The First Experiment Along the Waters of the Great Canal
On the crisp autumn morning of October 28, 1819, in western New York a boat called the Chief Engineer left Rome, New York to take the first journey on the Great Canal to Utica. A group of about thirty men were passengers on the boat, many of whom were distinguished guests, including Governor Dewitt Clinton, the canal’s chief advocate. Spectators lined the banks of the canal, as if lining the streets to watch a passing parade. A band serenaded the boat as it persisted and as it continued down the channel of the canal, it picked up more passengers so that additional citizens could take part in the festive event. The spectators in the towns lining the banks of the canal expressed their “unfeigned joy at seeing the first boat flat upon its waters.” All that the people of New York had been promised by their politicians finally seemed possible. It was a joyous occasion met with a 21-gun salute and cheers from all. Later in the week, the boat returned to Rome and then traveled back to Utica, a distance of 32 miles, achieved in a single day. This was an amazing feat, one that had not been thought to be achievable so soon. It was also stunning what men had achieved in building this canal and the nature they triumphed over. A local newspaper writer claimed that, “The result of this season cannot fail to animate the friends of the canal, incline the doubtful to its vigorous prosecution, and free its opponents from their fears and subdue their hostility; for theory must yield to fact, and wild speculation to the tests of experiment.”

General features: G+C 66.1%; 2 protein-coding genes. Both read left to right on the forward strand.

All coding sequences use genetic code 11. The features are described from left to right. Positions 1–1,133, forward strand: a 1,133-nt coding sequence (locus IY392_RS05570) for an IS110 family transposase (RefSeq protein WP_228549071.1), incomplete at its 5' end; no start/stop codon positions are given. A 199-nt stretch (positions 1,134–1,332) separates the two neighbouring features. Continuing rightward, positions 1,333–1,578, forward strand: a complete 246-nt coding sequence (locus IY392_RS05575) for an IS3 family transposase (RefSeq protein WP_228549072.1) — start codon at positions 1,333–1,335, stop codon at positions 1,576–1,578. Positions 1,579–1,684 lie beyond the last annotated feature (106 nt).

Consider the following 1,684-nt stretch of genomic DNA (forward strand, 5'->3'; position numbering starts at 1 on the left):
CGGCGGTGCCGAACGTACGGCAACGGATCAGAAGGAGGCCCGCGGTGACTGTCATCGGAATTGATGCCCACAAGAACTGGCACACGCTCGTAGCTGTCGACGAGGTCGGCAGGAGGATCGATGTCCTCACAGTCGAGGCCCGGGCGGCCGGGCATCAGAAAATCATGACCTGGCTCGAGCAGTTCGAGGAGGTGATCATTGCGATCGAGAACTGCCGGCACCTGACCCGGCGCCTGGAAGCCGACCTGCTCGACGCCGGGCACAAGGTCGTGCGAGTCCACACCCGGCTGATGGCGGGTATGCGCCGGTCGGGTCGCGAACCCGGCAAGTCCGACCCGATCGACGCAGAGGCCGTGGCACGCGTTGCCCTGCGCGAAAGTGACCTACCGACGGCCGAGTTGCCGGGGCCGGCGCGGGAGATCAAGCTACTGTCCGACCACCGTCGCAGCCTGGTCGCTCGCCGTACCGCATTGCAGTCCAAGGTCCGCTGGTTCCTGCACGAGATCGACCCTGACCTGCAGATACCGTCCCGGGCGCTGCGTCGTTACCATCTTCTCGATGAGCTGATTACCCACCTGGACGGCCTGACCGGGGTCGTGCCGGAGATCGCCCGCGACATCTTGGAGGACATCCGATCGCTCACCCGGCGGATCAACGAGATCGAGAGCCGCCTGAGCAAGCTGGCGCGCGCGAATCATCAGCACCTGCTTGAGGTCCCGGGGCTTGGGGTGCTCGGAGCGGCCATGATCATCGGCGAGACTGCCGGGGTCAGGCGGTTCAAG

The Great Canal would be completed in 1825 and proved to be everything that its advocates had hoped for. The canal is often considered the greatest and most influential public works project of the nineteenth century. It ushered in the economic changes that would transform the country, and added to the settling of the frontier by making settling the west an easier process. It also connected western settlements to both domestic and foreign markets while drastically reducing the price of transporting goods. The canal proved to be a worthwhile feat for the state of New York. It would be a stunning example of the benefits of internal improvements and improved transportation in the United States for years to come.
- Evan Cornog, The Birth of Empire: DeWitt Clinton and the American Experience 1769-1828 (New York: Oxford University Press, 1998), 163.
- "Canal-First Boat," Geneva Gazette, November 3, 1819.